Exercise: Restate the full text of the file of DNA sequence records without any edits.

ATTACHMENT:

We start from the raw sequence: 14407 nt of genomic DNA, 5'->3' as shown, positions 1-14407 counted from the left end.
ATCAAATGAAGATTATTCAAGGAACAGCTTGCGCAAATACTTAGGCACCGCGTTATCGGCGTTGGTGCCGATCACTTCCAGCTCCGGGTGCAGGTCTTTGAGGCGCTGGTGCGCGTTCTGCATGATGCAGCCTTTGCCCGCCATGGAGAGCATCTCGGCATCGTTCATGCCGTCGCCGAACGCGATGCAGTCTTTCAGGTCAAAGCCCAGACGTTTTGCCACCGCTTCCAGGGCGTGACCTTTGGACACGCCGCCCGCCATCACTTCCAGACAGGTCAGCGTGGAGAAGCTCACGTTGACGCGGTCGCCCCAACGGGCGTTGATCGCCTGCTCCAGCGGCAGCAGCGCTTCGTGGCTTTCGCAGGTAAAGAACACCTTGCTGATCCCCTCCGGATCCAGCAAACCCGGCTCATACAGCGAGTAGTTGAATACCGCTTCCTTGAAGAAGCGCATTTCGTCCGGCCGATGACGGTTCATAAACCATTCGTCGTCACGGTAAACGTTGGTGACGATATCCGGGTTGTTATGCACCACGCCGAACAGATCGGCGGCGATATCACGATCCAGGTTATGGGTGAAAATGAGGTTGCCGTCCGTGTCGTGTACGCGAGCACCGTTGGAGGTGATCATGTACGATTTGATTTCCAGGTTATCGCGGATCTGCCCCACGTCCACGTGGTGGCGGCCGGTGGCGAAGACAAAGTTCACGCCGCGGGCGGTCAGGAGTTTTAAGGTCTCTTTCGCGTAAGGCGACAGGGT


We start from the raw sequence: 14407 nt of genomic DNA, 5'->3' as shown, positions 1-14407 counted from the left end.
ATCAAATGAAGATTATTCAAGGAACAGCTTGCGCAAATACTTAGGCACCGCGTTATCGGCGTTGGTGCCGATCACTTCCAGCTCCGGGTGCAGGTCTTTGAGGCGCTGGTGCGCGTTCTGCATGATGCAGCCTTTGCCCGCCATGGAGAGCATCTCGGCATCGTTCATGCCGTCGCCGAACGCGATGCAGTCTTTCAGGTCAAAGCCCAGACGTTTTGCCACCGCTTCCAGGGCGTGACCTTTGGACACGCCGCCCGCCATCACTTCCAGACAGGTCAGCGTGGAGAAGCTCACGTTGACGCGGTCGCCCCAACGGGCGTTGATCGCCTGCTCCAGCGGCAGCAGCGCTTCGTGGCTTTCGCAGGTAAAGAACACCTTGCTGATCCCCTCCGGATCCAGCAAACCCGGCTCATACAGCGAGTAGTTGAATACCGCTTCCTTGAAGAAGCGCATTTCGTCCGGCCGATGACGGTTCATAAACCATTCGTCGTCACGGTAAACGTTGGTGACGATATCCGGGTTGTTATGCACCACGCCGAACAGATCGGCGGCGATATCACGATCCAGGTTATGGGTGAAAATGAGGTTGCCGTCCGTGTCGTGTACGCGAGCACCGTTGGAGGTGATCATGTACGATTTGATTTCCAGGTTATCGCGGATCTGCCCCACGTCCACGTGGTGGCGGCCGGTGGCGAAGACAAAGTTCACGCCGCGGGCGGTCAGGAGTTTTAAGGTCTCTTTCGCGTAAGGCGACAGGGT